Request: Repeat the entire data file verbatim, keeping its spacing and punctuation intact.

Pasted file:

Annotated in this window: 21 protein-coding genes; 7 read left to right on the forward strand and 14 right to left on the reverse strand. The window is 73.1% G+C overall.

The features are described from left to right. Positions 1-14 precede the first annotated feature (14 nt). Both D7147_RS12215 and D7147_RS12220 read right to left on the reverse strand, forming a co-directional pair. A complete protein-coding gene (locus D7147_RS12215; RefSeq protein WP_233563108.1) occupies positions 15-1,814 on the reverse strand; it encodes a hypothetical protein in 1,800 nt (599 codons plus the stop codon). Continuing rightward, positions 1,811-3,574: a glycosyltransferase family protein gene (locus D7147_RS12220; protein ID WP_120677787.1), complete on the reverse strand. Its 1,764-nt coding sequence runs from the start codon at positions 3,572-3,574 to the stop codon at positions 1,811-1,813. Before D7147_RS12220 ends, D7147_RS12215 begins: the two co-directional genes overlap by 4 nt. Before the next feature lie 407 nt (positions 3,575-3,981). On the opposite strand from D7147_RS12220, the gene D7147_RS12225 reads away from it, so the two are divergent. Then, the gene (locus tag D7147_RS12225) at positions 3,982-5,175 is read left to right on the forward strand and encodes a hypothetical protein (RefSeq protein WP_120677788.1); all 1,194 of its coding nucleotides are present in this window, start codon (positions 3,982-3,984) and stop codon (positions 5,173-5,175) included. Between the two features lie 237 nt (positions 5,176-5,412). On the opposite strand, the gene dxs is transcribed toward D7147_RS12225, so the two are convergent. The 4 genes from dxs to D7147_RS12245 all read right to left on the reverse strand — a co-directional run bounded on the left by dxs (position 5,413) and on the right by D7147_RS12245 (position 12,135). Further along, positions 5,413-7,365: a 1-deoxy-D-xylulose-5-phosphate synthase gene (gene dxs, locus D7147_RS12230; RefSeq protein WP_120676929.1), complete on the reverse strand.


Annotated in this window: 21 protein-coding genes; 7 read left to right on the forward strand and 14 right to left on the reverse strand. The window is 73.1% G+C overall.

The features are described from left to right. Positions 1-14 precede the first annotated feature (14 nt). Both D7147_RS12215 and D7147_RS12220 read right to left on the reverse strand, forming a co-directional pair. A complete protein-coding gene (locus D7147_RS12215; RefSeq protein WP_233563108.1) occupies positions 15-1,814 on the reverse strand; it encodes a hypothetical protein in 1,800 nt (599 codons plus the stop codon). Continuing rightward, positions 1,811-3,574: a glycosyltransferase family protein gene (locus D7147_RS12220; protein ID WP_120677787.1), complete on the reverse strand. Its 1,764-nt coding sequence runs from the start codon at positions 3,572-3,574 to the stop codon at positions 1,811-1,813. Before D7147_RS12220 ends, D7147_RS12215 begins: the two co-directional genes overlap by 4 nt. Before the next feature lie 407 nt (positions 3,575-3,981). On the opposite strand from D7147_RS12220, the gene D7147_RS12225 reads away from it, so the two are divergent. Then, the gene (locus tag D7147_RS12225) at positions 3,982-5,175 is read left to right on the forward strand and encodes a hypothetical protein (RefSeq protein WP_120677788.1); all 1,194 of its coding nucleotides are present in this window, start codon (positions 3,982-3,984) and stop codon (positions 5,173-5,175) included. Between the two features lie 237 nt (positions 5,176-5,412). On the opposite strand, the gene dxs is transcribed toward D7147_RS12225, so the two are convergent. The 4 genes from dxs to D7147_RS12245 all read right to left on the reverse strand — a co-directional run bounded on the left by dxs (position 5,413) and on the right by D7147_RS12245 (position 12,135). Further along, positions 5,413-7,365: a 1-deoxy-D-xylulose-5-phosphate synthase gene (gene dxs, locus D7147_RS12230; RefSeq protein WP_120676929.1), complete on the reverse strand.